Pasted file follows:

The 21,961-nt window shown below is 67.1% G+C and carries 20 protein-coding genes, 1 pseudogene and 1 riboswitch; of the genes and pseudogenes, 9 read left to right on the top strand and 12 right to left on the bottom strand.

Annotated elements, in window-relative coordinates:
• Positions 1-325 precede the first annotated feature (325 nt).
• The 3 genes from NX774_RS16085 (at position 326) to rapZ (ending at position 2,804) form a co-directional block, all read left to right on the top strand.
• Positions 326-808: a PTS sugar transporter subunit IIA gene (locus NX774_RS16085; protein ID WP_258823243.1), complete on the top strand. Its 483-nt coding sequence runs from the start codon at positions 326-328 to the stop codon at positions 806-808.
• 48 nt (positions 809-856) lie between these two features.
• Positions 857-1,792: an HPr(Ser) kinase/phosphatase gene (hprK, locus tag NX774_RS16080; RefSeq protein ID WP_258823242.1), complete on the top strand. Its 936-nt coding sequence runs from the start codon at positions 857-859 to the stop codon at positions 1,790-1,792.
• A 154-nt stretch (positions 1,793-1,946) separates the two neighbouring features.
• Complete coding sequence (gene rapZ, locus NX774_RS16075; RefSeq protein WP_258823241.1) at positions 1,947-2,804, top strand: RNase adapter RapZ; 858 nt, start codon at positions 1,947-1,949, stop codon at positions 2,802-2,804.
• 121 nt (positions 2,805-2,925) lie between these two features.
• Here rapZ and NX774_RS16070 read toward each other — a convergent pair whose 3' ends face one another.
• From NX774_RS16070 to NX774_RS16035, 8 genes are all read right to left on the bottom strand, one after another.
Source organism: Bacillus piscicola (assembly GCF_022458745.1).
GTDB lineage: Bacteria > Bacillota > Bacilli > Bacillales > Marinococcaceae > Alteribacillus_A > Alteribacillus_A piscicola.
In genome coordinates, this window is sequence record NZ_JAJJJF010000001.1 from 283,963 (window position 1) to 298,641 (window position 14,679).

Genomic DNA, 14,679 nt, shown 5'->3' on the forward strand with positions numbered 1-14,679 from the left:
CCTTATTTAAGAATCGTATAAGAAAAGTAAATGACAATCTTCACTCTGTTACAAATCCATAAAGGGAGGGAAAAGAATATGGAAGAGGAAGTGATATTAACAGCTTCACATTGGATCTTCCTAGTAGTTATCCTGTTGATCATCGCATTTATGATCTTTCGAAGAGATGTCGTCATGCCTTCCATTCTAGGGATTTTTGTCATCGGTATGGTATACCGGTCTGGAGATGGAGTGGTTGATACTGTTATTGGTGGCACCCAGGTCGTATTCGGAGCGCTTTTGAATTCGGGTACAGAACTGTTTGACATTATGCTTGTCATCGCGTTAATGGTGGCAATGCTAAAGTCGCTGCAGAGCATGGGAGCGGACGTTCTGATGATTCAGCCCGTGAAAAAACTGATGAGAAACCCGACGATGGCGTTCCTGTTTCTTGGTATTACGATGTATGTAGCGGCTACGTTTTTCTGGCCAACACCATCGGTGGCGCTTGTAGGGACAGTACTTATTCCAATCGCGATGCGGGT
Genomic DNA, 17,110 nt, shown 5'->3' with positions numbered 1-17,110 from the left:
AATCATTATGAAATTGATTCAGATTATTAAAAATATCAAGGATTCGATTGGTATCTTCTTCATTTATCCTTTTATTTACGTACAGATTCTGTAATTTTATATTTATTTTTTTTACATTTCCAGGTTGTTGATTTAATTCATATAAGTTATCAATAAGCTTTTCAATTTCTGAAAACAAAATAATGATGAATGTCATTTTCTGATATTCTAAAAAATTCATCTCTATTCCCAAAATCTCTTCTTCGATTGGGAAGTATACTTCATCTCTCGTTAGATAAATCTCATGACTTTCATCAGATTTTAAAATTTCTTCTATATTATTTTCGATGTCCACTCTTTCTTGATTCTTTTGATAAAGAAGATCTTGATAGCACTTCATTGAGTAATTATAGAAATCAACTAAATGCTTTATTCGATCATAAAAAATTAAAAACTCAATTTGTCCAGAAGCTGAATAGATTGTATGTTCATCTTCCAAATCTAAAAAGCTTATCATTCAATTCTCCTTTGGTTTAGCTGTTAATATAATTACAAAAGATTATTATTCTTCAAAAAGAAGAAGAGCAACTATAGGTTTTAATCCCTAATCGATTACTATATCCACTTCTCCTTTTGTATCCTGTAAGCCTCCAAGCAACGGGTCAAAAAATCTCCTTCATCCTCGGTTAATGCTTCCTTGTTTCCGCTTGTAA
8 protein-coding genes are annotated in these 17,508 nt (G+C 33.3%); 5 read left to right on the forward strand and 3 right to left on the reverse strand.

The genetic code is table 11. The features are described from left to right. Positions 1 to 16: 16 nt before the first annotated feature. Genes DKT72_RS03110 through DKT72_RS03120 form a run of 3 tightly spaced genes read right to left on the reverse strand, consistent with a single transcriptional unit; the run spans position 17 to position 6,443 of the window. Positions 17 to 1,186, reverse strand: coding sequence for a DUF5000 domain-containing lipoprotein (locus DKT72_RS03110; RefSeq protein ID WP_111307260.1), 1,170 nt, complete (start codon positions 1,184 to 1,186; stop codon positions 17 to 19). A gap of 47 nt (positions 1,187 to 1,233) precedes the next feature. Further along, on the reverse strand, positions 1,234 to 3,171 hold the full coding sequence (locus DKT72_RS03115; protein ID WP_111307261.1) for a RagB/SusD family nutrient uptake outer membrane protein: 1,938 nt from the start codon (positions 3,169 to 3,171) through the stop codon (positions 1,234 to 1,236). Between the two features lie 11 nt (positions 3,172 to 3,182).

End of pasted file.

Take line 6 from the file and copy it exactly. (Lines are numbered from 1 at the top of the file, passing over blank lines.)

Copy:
• 48 nt (positions 809-856) lie between these two features.